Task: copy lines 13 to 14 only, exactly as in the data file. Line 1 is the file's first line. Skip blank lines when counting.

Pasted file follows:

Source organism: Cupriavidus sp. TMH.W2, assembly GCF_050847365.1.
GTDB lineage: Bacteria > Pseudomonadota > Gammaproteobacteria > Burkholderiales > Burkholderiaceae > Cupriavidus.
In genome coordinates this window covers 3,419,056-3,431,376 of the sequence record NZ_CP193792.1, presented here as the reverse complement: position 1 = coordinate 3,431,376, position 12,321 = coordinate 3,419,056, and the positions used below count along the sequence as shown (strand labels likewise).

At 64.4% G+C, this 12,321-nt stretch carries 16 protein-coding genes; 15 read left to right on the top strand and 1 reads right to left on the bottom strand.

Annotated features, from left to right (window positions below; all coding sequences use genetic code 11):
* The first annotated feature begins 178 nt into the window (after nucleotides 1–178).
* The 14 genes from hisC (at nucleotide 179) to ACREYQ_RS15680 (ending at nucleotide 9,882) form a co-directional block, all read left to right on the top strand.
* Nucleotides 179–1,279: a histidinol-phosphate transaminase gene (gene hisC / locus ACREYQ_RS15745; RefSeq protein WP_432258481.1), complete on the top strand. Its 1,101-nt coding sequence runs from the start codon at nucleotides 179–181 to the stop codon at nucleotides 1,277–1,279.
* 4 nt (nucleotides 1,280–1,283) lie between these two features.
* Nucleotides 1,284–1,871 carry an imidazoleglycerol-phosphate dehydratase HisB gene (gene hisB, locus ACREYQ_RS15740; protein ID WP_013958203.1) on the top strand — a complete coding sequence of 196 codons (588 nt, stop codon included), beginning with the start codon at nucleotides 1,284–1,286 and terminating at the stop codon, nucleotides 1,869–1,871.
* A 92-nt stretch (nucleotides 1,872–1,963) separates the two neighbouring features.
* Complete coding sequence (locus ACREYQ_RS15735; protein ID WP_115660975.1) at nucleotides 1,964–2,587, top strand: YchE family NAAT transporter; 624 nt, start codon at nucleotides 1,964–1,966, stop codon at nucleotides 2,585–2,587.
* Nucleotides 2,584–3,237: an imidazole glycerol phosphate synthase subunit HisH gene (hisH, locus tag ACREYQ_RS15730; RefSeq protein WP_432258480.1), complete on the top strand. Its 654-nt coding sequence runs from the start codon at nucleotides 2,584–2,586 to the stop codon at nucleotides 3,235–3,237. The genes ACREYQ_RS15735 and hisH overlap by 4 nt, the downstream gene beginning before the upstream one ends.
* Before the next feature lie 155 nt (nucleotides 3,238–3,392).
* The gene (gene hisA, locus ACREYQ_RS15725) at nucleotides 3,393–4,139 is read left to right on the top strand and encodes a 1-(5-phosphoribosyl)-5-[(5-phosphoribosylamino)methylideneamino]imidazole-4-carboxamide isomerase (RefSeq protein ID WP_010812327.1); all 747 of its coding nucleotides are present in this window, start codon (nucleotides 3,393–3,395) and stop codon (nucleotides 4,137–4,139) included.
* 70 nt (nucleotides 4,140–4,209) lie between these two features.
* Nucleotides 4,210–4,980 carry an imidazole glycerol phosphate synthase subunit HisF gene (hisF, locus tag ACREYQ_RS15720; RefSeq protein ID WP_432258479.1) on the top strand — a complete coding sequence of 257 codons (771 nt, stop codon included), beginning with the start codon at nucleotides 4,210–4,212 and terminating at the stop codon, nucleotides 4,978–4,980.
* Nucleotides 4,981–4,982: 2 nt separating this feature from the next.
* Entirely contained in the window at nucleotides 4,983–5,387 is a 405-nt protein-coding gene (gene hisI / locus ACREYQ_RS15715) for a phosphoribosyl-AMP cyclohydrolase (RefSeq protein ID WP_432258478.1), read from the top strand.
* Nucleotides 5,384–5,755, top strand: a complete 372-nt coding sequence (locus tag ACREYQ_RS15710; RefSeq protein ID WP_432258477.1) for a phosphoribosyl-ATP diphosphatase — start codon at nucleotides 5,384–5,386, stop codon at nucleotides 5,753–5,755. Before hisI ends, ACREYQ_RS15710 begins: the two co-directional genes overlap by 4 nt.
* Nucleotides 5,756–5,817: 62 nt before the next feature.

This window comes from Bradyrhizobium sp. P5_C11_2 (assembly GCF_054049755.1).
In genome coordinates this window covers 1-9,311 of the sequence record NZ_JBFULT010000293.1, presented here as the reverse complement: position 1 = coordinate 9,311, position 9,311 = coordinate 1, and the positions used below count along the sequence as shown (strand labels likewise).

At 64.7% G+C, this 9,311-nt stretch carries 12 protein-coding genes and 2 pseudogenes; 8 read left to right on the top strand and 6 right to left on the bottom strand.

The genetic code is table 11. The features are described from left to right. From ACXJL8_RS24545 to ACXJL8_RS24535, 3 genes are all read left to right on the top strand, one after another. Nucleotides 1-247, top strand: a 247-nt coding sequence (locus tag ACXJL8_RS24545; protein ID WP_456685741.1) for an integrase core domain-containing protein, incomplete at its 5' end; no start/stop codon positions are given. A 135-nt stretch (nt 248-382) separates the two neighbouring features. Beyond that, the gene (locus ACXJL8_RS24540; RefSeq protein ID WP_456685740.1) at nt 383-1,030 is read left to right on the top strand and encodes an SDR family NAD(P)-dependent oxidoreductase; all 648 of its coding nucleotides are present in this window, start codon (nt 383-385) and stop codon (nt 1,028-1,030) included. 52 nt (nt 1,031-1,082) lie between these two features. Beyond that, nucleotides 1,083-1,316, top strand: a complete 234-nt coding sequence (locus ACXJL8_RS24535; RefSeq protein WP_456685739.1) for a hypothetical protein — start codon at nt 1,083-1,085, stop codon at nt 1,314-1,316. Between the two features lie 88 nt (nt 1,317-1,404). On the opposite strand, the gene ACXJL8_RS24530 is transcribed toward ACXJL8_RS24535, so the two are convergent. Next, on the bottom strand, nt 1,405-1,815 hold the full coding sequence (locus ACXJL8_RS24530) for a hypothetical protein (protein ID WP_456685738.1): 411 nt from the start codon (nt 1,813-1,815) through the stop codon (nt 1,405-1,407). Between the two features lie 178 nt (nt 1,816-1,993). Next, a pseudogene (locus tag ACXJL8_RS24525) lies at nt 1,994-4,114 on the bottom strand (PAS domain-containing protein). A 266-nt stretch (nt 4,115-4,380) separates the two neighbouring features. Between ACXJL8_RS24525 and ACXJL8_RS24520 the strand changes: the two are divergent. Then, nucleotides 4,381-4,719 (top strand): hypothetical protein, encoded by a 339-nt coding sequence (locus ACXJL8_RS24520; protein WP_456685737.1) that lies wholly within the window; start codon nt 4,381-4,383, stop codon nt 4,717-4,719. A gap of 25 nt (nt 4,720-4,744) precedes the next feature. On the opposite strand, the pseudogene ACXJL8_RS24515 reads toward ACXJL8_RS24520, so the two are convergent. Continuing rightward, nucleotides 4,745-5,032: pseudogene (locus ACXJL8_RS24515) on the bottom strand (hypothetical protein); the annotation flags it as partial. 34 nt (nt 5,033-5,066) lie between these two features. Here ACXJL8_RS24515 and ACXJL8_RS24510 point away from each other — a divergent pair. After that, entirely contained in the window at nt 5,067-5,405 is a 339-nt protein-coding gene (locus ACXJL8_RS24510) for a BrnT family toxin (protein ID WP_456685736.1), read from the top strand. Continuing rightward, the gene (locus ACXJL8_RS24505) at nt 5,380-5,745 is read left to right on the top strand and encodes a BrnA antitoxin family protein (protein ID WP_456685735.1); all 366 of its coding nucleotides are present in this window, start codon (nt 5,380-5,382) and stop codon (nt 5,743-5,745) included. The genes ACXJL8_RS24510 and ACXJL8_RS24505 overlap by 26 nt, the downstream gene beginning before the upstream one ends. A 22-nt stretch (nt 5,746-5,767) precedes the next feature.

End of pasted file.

* Nucleotides 2,584–3,237: an imidazole glycerol phosphate synthase subunit HisH gene (hisH, locus tag ACREYQ_RS15730; RefSeq protein WP_432258480.1), complete on the top strand. Its 654-nt coding sequence runs from the start codon at nucleotides 2,584–2,586 to the stop codon at nucleotides 3,235–3,237. The genes ACREYQ_RS15735 and hisH overlap by 4 nt, the downstream gene beginning before the upstream one ends.
* Before the next feature lie 155 nt (nucleotides 3,238–3,392).